Rand Paul Cites Questionable Benghazi Reporting In Forthcoming Book

Paul devotes a whole chapter to the September 2012 attack on the U.S. mission in Libya.

Republican presidential candidate Rand Paul cites information that has been disputed or found to be baseless by the House Select Intelligence Committee about the 2012 Benghazi attack in his new book Making a Stand: Moving Beyond Partisan Politics to Unite America.

In a chapter titled "Libya: A Jihadist Wonderland," Paul writes at length about the attack on the Benghazi compound and the ensuing political debate over who is responsible for the tragic events.

"A story in Forbes magazine said that President Obama, Defense Secretary Leon Panetta, and other high-ranking officials watched a live video feed of the attack from a drone that hovered overhead, and did nothing," Paul writes. "The White House denied that gathering ever happened."

The Forbes piece Paul cites, written by opinion contributor Larry Bell, includes the same claim.

"Just one hour after the seven-hour-long terrorist attacks upon the U.S. consulate in Benghazi began, our commander-in-chief, vice president, secretary of defense and their national security team gathered together in the Oval Office listening to phone calls from American defenders desperately under siege and watching real-time video of developments from a drone circling over the site," Bell writes. "Yet they sent no military aid that might have intervened in time to save lives."

Reporting from CBS News cited by Bell states only that a real-time audio feed of the attack was monitored by a diplomatic security official in Washington at the time. While the attack was captured on security cameras at the compound, the footage was only recovered 20 days later.

The Daily Beast reported that there was also footage of the attacks taken by a U.S. surveillance drone, but there is no reporting to suggest that it broadcast live.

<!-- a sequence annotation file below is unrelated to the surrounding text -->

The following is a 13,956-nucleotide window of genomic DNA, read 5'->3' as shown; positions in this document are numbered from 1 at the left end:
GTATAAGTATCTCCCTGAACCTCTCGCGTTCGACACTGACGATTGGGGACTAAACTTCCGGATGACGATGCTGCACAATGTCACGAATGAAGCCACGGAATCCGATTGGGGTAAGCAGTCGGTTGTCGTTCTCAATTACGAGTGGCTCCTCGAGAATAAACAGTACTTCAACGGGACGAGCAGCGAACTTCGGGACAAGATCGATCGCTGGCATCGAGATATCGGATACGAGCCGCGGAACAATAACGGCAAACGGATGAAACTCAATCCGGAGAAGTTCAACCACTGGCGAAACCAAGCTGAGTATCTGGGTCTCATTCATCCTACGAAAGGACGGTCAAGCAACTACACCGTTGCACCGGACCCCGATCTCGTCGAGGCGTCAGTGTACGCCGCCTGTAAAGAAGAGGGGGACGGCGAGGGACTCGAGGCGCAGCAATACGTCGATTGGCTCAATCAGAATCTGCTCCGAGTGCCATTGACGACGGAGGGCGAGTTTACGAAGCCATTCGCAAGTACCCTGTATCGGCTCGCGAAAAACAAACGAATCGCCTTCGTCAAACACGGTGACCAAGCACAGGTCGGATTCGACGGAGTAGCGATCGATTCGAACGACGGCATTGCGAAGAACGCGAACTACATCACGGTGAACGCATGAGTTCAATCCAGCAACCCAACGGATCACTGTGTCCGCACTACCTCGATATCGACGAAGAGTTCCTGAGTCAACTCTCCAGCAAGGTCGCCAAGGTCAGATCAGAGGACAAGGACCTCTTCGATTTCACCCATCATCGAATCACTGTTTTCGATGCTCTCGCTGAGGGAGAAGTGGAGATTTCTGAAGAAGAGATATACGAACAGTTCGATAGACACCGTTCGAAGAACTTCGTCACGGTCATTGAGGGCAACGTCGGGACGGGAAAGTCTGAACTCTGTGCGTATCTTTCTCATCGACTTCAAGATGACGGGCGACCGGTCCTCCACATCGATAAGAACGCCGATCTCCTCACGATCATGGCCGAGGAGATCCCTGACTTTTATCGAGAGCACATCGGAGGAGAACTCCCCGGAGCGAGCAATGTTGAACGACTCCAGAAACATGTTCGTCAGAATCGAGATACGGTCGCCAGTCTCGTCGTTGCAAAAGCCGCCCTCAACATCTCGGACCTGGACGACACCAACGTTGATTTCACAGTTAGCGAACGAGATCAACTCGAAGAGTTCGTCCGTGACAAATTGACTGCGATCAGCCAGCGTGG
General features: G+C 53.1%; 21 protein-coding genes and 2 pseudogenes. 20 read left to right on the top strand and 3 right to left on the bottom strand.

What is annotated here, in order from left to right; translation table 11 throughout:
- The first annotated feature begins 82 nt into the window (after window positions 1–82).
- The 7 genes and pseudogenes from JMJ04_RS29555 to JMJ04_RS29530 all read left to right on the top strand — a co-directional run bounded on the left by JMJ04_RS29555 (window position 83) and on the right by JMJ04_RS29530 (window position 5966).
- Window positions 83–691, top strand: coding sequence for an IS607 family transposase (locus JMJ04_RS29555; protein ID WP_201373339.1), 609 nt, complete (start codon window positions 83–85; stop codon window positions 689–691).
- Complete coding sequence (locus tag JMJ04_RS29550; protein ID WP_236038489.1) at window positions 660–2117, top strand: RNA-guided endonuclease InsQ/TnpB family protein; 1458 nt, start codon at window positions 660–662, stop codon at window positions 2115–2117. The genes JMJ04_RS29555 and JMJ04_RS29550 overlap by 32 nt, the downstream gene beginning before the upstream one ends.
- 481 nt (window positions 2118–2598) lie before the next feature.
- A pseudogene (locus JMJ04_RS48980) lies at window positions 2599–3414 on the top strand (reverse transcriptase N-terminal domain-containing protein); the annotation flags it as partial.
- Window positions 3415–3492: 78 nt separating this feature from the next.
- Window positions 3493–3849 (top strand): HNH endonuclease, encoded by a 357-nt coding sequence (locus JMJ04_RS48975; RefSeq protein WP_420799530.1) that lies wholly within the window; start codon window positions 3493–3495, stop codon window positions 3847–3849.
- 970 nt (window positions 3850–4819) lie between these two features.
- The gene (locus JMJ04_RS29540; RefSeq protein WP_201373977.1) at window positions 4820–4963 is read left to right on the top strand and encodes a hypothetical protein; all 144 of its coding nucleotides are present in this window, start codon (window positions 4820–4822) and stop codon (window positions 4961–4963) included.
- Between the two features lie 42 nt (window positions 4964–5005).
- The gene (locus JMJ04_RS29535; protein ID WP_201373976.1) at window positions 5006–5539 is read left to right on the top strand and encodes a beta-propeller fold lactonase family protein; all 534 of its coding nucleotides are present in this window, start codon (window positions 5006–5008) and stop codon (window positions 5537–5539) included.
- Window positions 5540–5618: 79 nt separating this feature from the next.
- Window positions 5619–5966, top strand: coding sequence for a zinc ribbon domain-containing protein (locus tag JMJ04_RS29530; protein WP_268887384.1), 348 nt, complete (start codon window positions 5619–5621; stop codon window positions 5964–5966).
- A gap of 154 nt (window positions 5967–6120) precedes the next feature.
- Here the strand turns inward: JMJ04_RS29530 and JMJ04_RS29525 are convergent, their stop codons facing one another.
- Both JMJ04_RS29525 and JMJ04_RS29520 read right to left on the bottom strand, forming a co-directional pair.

Paul also writes, "Another report stated that the embassy made three urgent requests for military back up during those hours and were denied. The administration refuted that report also."

That statement was also featured in an article by Bell another piece by Bell, in which he cites reporting by Fox News that two Navy Seals "were ordered to stand down three times following calls during the attack."

The report on the Benghazi attack released by the Republican-led House Select Intelligence Committee later found that there was no evidence "that there was either a stand down order or a denial of available air support."

Paul cites an article by Seymour Hersh in the London Review of Books, in which he reported that the CIA annex also attacked that night was part of an operation to ship guns through Turkey into Syria to assist in arming the Syrian rebels.

"It's hard to imagine, should there be any legitimacy to the reports, that the Secretary of State would be kept out of such a loop," Paul writes. "If the gunrunning operation in Benghazi existed, then Mrs. Clinton and the very upper reaches of our government had to be aware and perhaps even complicit."

The House Select Intelligence report on the attack "found no evidence that the CIA conducted unauthorized activities in Benghazi and no evidence that the IC [Intelligence Community] shipped arms to Syria."

An aide to Paul's presidential campaign said the senator noted the two allegations from Bell's Forbes articles in an attempt to lay out the narrative following the event.

In addition, the aide noted that reports on documents released on Monday by the conservative watchdog group Judicial Watch provide support for Hersh's gunrunning story ahead of the attack.

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